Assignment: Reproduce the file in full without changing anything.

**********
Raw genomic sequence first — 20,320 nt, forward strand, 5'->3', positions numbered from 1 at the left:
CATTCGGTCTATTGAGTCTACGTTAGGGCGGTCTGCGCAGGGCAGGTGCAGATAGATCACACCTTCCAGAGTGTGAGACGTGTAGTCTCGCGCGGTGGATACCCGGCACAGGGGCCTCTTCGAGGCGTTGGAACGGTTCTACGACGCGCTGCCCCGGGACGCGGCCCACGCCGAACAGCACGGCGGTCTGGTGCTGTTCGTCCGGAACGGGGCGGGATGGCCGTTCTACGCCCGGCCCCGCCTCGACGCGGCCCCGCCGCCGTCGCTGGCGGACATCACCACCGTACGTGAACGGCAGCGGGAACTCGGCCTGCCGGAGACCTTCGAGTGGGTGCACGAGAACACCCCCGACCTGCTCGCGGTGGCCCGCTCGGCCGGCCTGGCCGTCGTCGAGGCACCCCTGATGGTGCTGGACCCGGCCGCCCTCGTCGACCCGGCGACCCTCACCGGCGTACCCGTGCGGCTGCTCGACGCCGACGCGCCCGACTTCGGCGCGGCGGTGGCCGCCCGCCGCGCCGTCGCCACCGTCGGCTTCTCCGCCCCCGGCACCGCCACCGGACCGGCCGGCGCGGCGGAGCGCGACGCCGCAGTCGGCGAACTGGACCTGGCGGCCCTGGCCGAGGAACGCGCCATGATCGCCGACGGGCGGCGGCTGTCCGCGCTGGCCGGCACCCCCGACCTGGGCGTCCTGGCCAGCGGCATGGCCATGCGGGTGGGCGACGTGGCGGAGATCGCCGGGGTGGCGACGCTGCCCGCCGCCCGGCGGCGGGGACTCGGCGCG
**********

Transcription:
Raw genomic sequence first — 20,320 nt, forward strand, 5'->3', positions numbered from 1 at the left:
CATTCGGTCTATTGAGTCTACGTTAGGGCGGTCTGCGCAGGGCAGGTGCAGATAGATCACACCTTCCAGAGTGTGAGACGTGTAGTCTCGCGCGGTGGATACCCGGCACAGGGGCCTCTTCGAGGCGTTGGAACGGTTCTACGACGCGCTGCCCCGGGACGCGGCCCACGCCGAACAGCACGGCGGTCTGGTGCTGTTCGTCCGGAACGGGGCGGGATGGCCGTTCTACGCCCGGCCCCGCCTCGACGCGGCCCCGCCGCCGTCGCTGGCGGACATCACCACCGTACGTGAACGGCAGCGGGAACTCGGCCTGCCGGAGACCTTCGAGTGGGTGCACGAGAACACCCCCGACCTGCTCGCGGTGGCCCGCTCGGCCGGCCTGGCCGTCGTCGAGGCACCCCTGATGGTGCTGGACCCGGCCGCCCTCGTCGACCCGGCGACCCTCACCGGCGTACCCGTGCGGCTGCTCGACGCCGACGCGCCCGACTTCGGCGCGGCGGTGGCCGCCCGCCGCGCCGTCGCCACCGTCGGCTTCTCCGCCCCCGGCACCGCCACCGGACCGGCCGGCGCGGCGGAGCGCGACGCCGCAGTCGGCGAACTGGACCTGGCGGCCCTGGCCGAGGAACGCGCCATGATCGCCGACGGGCGGCGGCTGTCCGCGCTGGCCGGCACCCCCGACCTGGGCGTCCTGGCCAGCGGCATGGCCATGCGGGTGGGCGACGTGGCGGAGATCGCCGGGGTGGCGACGCTGCCCGCCGCCCGGCGGCGGGGACTCGGCGCG